Assuming they don't all carry on westwards from Scotland and perish in the North Atlantic there should be an awful lot more Yellow-browed Warblers to get down this way before the autumn's out © Martin Cade:

2nd October

 A wild and windy day saw the worst of the spirally rain over by mid-morning. The frequent showers and gusting winds were enough, however, to keep most passerines sheltering through the morning. With the swell gathering and an onshore wind, the sea provided the mornings entertainment with 13 Pintail, 16 Wigeon, 6 Grey Plovers and a Curlew Sandpiper the best of the bunch off the Bill and 8 Golden Plover through over Portland Harbour. The day's highlight, however, came from one diligent watcher of Ferrybridge as a Kentish Plover materialized in amongst the Ringed Plover flock. The rest of the Ferrybridge tallies were made up by four Bar-tailed Godwits, three Grey Plovers and two fly-over Great Northern Divers. As the afternoon progressed, the wind dropped and the temperature rose to reveal a thin spread of Chiffchaffs and Blackcaps, a couple of tardy Willow Warblers and a single Spotted Flycatcher; the Rosy Starling also remained in residence at Easton.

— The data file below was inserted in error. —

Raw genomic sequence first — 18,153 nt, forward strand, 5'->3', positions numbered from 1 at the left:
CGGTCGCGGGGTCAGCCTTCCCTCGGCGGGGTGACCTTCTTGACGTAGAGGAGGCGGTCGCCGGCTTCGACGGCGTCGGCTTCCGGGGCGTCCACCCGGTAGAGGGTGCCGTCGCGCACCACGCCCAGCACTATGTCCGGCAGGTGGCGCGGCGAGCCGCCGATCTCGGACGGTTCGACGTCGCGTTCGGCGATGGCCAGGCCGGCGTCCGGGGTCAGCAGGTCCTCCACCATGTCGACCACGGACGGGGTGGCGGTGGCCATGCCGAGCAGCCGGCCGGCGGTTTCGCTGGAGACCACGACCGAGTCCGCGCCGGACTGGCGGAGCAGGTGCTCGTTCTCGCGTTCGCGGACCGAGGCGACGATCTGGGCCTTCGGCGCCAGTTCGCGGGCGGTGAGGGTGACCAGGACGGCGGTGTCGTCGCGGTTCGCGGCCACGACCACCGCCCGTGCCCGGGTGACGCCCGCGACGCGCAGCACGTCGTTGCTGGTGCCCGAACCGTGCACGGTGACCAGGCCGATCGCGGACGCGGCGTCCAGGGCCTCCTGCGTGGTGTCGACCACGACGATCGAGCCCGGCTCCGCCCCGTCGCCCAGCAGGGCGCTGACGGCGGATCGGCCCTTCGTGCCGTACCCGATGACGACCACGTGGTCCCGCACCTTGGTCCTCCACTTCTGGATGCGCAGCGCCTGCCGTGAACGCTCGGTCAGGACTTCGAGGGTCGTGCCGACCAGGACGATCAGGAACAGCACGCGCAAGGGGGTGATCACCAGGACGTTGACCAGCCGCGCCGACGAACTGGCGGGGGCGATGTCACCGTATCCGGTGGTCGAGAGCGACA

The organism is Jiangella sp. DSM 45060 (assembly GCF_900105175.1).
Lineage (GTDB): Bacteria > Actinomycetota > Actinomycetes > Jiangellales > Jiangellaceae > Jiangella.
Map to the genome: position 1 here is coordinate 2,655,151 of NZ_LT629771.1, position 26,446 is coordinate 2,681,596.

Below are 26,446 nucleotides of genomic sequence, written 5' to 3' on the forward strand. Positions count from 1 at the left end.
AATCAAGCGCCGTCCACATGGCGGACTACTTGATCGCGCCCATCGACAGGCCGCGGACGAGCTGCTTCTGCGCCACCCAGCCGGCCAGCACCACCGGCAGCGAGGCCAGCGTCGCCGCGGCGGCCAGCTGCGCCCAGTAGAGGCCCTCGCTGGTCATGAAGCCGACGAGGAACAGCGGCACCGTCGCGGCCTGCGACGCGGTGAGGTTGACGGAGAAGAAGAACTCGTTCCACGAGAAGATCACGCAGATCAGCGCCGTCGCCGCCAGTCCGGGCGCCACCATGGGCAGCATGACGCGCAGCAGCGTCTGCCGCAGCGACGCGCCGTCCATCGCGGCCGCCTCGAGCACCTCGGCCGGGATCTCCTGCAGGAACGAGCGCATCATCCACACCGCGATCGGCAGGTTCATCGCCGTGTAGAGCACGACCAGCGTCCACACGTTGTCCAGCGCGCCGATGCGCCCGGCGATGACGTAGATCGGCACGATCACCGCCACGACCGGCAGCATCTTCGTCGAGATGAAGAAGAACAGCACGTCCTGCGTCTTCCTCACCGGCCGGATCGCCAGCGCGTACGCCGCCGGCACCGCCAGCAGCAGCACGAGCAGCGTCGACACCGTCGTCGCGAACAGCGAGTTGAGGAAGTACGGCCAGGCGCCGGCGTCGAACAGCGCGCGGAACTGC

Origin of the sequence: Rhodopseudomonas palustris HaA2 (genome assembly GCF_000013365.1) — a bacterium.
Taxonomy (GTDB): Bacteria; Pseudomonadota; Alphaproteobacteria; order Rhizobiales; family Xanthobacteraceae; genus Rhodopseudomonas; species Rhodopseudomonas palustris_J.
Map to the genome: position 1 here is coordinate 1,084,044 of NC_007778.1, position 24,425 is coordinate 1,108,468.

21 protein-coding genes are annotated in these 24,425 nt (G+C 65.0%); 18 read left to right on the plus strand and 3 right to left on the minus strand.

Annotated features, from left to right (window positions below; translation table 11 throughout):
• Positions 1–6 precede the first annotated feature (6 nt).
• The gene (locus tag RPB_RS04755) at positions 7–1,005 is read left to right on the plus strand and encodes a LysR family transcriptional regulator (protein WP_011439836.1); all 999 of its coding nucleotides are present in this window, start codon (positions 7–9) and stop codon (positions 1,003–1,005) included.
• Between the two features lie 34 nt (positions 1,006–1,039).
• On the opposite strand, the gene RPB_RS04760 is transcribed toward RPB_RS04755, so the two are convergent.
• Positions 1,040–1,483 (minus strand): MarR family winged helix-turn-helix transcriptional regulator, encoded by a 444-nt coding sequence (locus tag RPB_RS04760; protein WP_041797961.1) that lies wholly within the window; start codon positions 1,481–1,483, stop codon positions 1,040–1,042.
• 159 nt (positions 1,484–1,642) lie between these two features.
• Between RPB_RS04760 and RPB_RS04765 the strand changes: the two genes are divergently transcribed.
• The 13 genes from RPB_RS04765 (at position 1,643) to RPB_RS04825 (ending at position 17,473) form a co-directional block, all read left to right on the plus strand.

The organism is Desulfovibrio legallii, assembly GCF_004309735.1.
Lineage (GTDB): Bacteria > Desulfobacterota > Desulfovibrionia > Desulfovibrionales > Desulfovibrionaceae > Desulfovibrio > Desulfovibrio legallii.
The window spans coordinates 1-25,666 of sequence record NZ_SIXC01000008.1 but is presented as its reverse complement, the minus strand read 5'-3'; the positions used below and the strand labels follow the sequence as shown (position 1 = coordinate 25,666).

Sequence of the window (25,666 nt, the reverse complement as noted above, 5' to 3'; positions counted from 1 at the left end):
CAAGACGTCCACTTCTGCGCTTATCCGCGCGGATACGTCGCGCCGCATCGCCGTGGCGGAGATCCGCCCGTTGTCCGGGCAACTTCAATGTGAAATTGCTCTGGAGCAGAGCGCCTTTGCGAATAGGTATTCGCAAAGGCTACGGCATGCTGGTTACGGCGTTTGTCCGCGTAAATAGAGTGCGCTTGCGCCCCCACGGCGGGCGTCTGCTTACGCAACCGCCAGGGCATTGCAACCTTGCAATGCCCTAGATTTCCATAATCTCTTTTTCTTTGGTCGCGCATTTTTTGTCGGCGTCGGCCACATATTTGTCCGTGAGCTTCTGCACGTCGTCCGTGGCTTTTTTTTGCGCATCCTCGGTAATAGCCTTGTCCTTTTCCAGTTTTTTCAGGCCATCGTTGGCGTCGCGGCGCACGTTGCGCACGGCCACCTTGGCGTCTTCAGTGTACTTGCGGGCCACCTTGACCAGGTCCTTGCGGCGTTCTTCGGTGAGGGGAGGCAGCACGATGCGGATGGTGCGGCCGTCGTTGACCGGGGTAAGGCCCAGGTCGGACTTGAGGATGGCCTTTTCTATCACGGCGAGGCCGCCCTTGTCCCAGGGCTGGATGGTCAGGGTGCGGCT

With a vicious low pressure area centred close to the Channel Islands feeding in wind and rain off the near Continent more might perhaps have been expected passerine-wise but the Kentish Plover was nice compensation © Martin Cade:

It was a real day of two halves, with the wild weather of the morning giving way to a far more clement afternoon - it was still windy enough for migrants to be hunkered down but at least it was possible to get out amongst them © Martin Cade: